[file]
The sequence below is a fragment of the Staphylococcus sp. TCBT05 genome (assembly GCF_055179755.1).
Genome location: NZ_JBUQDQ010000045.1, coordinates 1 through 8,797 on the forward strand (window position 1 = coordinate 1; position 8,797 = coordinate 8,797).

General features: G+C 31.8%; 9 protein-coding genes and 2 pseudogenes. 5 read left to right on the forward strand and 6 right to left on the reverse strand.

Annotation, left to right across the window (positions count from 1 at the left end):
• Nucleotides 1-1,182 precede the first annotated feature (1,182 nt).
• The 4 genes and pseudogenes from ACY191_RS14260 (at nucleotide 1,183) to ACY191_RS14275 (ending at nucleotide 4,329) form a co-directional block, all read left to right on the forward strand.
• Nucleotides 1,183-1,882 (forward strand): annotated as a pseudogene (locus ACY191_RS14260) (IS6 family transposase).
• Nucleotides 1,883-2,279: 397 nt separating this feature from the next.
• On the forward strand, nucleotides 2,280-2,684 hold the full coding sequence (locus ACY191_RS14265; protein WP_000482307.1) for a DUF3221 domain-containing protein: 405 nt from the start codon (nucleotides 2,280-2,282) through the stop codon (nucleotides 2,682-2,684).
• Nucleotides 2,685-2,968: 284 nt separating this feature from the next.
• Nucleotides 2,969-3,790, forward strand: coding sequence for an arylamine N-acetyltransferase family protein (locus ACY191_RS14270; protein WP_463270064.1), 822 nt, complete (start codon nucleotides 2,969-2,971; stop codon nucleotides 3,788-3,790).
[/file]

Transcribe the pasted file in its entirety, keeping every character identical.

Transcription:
The sequence below is a fragment of the Staphylococcus sp. TCBT05 genome (assembly GCF_055179755.1).
Genome location: NZ_JBUQDQ010000045.1, coordinates 1 through 8,797 on the forward strand (window position 1 = coordinate 1; position 8,797 = coordinate 8,797).

General features: G+C 31.8%; 9 protein-coding genes and 2 pseudogenes. 5 read left to right on the forward strand and 6 right to left on the reverse strand.

Annotation, left to right across the window (positions count from 1 at the left end):
• Nucleotides 1-1,182 precede the first annotated feature (1,182 nt).
• The 4 genes and pseudogenes from ACY191_RS14260 (at nucleotide 1,183) to ACY191_RS14275 (ending at nucleotide 4,329) form a co-directional block, all read left to right on the forward strand.
• Nucleotides 1,183-1,882 (forward strand): annotated as a pseudogene (locus ACY191_RS14260) (IS6 family transposase).
• Nucleotides 1,883-2,279: 397 nt separating this feature from the next.
• On the forward strand, nucleotides 2,280-2,684 hold the full coding sequence (locus ACY191_RS14265; protein WP_000482307.1) for a DUF3221 domain-containing protein: 405 nt from the start codon (nucleotides 2,280-2,282) through the stop codon (nucleotides 2,682-2,684).
• Nucleotides 2,685-2,968: 284 nt separating this feature from the next.
• Nucleotides 2,969-3,790, forward strand: coding sequence for an arylamine N-acetyltransferase family protein (locus ACY191_RS14270; protein WP_463270064.1), 822 nt, complete (start codon nucleotides 2,969-2,971; stop codon nucleotides 3,788-3,790).